Get Started with USB-C Power Delivery

By Bill Giovino

Contributed By Digi-Key's North American Editors

The USB Type-C™ specification introduces new options for delivering scalable power delivery over USB, but the specification is intricate and developers face safety and layout issues.

This article will introduce USB Type-C (also known as USB-C) receptacle solutions and guide developers on how to integrate and layout these USB-C receptacle connectors into a new design to safely supply scalable USB power to external devices.

Introducing USB-C

The original USB 1.1 standard specified a maximum current of 500 milliamps (mA) @ 5 volts (2.5 watts), and USB 2.0 allowed the same maximum. This changed with the USB 3.1 specification that allows a maximum current of 900 mA. All of this is using the familiar rectangular USB connector. However, as USB became ubiquitous, its applications and the demands put upon it increased in terms of connector compatibility and power delivery capability.

These demands led to the development of the USB Type-C™ standard. USB-C is not a data delivery specification, but a new standard for a miniature USB connector. Throughout its history USB has been plagued by problems with connector compatibility. Inserting the standard rectangular USB Type-A connector has forever been plagued by Murphy’s Law: no matter how the user inserts the polarized connector, it is always upside-down (Figure 1). Even when inserted in the correct orientation, the connector may not seat properly, resulting in the connector being inverted and inserted again, and again, and again.

Image of many types of USB connectors

Figure 1: The many types of USB connectors have plagued developers and users since USB 1.1. The most common connector found on consumer computers is the USB Type-A connector, used for USB 1.1, 2.0, 3.0, and 3.1. (Image source: Wikipedia)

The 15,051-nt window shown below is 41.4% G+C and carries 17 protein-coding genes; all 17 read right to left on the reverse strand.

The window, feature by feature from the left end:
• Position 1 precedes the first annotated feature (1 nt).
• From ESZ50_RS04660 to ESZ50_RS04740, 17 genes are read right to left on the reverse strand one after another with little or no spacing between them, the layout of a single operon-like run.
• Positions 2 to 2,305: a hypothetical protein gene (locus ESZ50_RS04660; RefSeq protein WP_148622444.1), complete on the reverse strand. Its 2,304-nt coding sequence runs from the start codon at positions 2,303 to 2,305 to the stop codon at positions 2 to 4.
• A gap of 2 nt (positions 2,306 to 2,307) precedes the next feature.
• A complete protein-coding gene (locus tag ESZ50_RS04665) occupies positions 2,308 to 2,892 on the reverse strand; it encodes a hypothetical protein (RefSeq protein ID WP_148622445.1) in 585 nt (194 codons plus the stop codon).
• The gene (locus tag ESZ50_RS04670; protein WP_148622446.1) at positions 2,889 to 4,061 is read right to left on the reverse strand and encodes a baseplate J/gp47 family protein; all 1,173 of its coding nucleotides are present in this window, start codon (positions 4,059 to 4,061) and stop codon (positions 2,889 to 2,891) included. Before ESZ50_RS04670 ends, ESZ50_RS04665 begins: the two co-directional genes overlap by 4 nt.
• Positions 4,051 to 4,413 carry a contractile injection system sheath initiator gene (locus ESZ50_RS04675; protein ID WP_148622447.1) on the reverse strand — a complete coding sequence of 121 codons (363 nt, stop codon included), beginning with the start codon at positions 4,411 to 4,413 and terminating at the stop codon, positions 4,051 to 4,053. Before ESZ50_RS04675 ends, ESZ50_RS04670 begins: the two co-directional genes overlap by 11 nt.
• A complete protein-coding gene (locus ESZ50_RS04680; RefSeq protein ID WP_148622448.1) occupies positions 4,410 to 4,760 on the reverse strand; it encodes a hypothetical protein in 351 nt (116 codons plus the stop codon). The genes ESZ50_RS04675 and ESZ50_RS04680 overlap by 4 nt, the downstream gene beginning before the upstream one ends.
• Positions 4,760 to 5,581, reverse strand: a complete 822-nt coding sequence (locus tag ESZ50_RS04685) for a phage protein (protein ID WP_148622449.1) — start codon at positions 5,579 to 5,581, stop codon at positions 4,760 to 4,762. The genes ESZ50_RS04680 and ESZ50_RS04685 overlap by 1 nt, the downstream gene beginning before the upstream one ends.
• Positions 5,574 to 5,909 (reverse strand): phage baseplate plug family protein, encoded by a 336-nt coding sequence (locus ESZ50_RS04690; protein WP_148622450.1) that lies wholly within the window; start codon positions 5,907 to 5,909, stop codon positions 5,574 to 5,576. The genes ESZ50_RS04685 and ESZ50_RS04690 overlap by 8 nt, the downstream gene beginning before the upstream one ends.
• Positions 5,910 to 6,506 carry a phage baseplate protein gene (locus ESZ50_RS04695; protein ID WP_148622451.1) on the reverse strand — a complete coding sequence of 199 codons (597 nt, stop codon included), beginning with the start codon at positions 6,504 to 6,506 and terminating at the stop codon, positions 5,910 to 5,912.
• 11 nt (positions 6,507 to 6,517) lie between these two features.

Given the large size of the polarized Type-A connector, the smaller polarized keystone micro and mini connector types were developed for easier integration on small consumer devices. Even these had the same orientation problems for developers and users as the Type-A.

The new USB-C connector (lower-right of Figure 1) is only slightly larger than the USB micro-B connector found on Android smartphones and Internet of things (IoT) devices. It replaces both the computer (Host) and the Device connector, resulting in the replacement of multiple cable types with a single type. Also, the USB-C connector is not keyed and has no preferred orientation, allowing for a solid connection regardless of how the connector is inserted.

USB-C connector pinout and power levels

The USB-C connector supports both USB 2.0 and USB 3.1. When used for USB 3.1, the standard requires that it also support backwards compatibility with USB 2.0, and this is the recommended use for new designs. However, for low data rate designs the connector can also be used for USB 2.0 only.

Diagram of STMicroelectronics USB-C 24-pin receptacle connector

Figure 2: The USB-C 24-pin receptacle connector is non-polarized and reversible, allowing a plug to be easily connected no matter which way it is inserted. (Image source: STMicroelectronics)

Looking at the USB-C connector receptacle pinout, the four ground pins (GND) are arranged at the outside of the connector (Figure 2). This helps with noise immunity, and also allows for easy connection to the metal grounded connector shell. The standard USB 2.0 bidirectional data pins D+ and D- are duplicated in the center and are mandatory for all USB-C data transmission applications. USB 3.1 has separate high-speed transmit and receive data paths, with the receive pins RX1+ and RX1- doubled up with RX2+ and RX2-. The USB 3.1 transmit data paths are the same with TX1+ and TX1-, and duplicate TX2+ and TX2-.

The USB-C connector standard also supports video transmission, including DisplayPort and HDMI. The standard calls this Alternate Mode and will not be covered in this article.

What’s important in this context is that the USB-C connector standard specifies a maximum current delivery of up to 3.0 amps at 5 volts for up to 15 watts of power. Taking this further is the USB Power Delivery Standard v2.0, which specifies that a USB-C connector supporting USB 3.1 may source up to 100 watts of power (20 volts at 5 amps). This power is sourced at the four VBUS pins. This takes the USB interface from being an auxiliary source of power to being a primary power source.